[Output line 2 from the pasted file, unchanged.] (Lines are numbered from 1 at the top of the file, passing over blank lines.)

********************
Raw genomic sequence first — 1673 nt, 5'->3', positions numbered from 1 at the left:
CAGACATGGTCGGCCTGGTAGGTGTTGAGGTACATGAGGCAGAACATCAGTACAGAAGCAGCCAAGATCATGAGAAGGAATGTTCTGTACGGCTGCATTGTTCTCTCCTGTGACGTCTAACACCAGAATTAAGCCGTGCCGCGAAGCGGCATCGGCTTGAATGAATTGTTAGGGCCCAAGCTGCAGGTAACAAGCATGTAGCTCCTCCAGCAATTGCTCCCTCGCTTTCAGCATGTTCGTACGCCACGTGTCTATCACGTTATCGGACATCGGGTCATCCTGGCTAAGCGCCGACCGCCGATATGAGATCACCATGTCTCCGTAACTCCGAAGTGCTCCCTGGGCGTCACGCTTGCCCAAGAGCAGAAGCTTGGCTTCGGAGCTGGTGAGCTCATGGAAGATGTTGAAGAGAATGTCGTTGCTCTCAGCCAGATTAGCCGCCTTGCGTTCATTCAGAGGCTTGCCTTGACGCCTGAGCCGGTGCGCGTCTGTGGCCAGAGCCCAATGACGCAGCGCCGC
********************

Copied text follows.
CAGACATGGTCGGCCTGGTAGGTGTTGAGGTACATGAGGCAGAACATCAGTACAGAAGCAGCCAAGATCATGAGAAGGAATGTTCTGTACGGCTGCATTGTTCTCTCCTGTGACGTCTAACACCAGAATTAAGCCGTGCCGCGAAGCGGCATCGGCTTGAATGAATTGTTAGGGCCCAAGCTGCAGGTAACAAGCATGTAGCTCCTCCAGCAATTGCTCCCTCGCTTTCAGCATGTTCGTACGCCACGTGTCTATCACGTTATCGGACATCGGGTCATCCTGGCTAAGCGCCGACCGCCGATATGAGATCACCATGTCTCCGTAACTCCGAAGTGCTCCCTGGGCGTCACGCTTGCCCAAGAGCAGAAGCTTGGCTTCGGAGCTGGTGAGCTCATGGAAGATGTTGAAGAGAATGTCGTTGCTCTCAGCCAGATTAGCCGCCTTGCGTTCATTCAGAGGCTTGCCTTGACGCCTGAGCCGGTGCGCGTCTGTGGCCAGAGCCCAATGACGCAGCGCCGC